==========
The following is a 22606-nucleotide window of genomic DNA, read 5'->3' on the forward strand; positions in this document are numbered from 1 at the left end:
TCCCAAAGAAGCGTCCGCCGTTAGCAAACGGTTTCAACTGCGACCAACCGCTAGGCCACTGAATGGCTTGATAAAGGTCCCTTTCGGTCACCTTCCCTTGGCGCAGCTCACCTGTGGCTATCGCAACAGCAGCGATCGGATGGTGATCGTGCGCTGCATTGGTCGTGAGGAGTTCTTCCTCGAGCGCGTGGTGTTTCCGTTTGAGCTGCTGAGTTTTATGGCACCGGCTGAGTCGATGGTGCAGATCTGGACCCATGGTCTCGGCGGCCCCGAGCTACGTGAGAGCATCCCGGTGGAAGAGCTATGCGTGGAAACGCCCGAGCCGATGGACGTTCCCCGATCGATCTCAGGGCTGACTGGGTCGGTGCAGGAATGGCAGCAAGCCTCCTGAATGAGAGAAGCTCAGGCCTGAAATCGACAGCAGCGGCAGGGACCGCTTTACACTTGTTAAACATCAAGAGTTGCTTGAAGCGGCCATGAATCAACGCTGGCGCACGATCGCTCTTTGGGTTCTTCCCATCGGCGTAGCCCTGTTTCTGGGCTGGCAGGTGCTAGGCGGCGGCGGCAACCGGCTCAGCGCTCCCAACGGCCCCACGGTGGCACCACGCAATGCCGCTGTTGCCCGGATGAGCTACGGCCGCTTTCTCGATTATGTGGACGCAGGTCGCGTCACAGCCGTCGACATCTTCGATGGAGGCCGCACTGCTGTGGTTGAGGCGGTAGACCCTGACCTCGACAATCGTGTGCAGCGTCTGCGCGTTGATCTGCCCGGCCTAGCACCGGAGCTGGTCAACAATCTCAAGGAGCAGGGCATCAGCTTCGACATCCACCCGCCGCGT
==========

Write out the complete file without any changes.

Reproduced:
The following is a 22606-nucleotide window of genomic DNA, read 5'->3' on the forward strand; positions in this document are numbered from 1 at the left end:
TCCCAAAGAAGCGTCCGCCGTTAGCAAACGGTTTCAACTGCGACCAACCGCTAGGCCACTGAATGGCTTGATAAAGGTCCCTTTCGGTCACCTTCCCTTGGCGCAGCTCACCTGTGGCTATCGCAACAGCAGCGATCGGATGGTGATCGTGCGCTGCATTGGTCGTGAGGAGTTCTTCCTCGAGCGCGTGGTGTTTCCGTTTGAGCTGCTGAGTTTTATGGCACCGGCTGAGTCGATGGTGCAGATCTGGACCCATGGTCTCGGCGGCCCCGAGCTACGTGAGAGCATCCCGGTGGAAGAGCTATGCGTGGAAACGCCCGAGCCGATGGACGTTCCCCGATCGATCTCAGGGCTGACTGGGTCGGTGCAGGAATGGCAGCAAGCCTCCTGAATGAGAGAAGCTCAGGCCTGAAATCGACAGCAGCGGCAGGGACCGCTTTACACTTGTTAAACATCAAGAGTTGCTTGAAGCGGCCATGAATCAACGCTGGCGCACGATCGCTCTTTGGGTTCTTCCCATCGGCGTAGCCCTGTTTCTGGGCTGGCAGGTGCTAGGCGGCGGCGGCAACCGGCTCAGCGCTCCCAACGGCCCCACGGTGGCACCACGCAATGCCGCTGTTGCCCGGATGAGCTACGGCCGCTTTCTCGATTATGTGGACGCAGGTCGCGTCACAGCCGTCGACATCTTCGATGGAGGCCGCACTGCTGTGGTTGAGGCGGTAGACCCTGACCTCGACAATCGTGTGCAGCGTCTGCGCGTTGATCTGCCCGGCCTAGCACCGGAGCTGGTCAACAATCTCAAGGAGCAGGGCATCAGCTTCGACATCCACCCGCCGCGT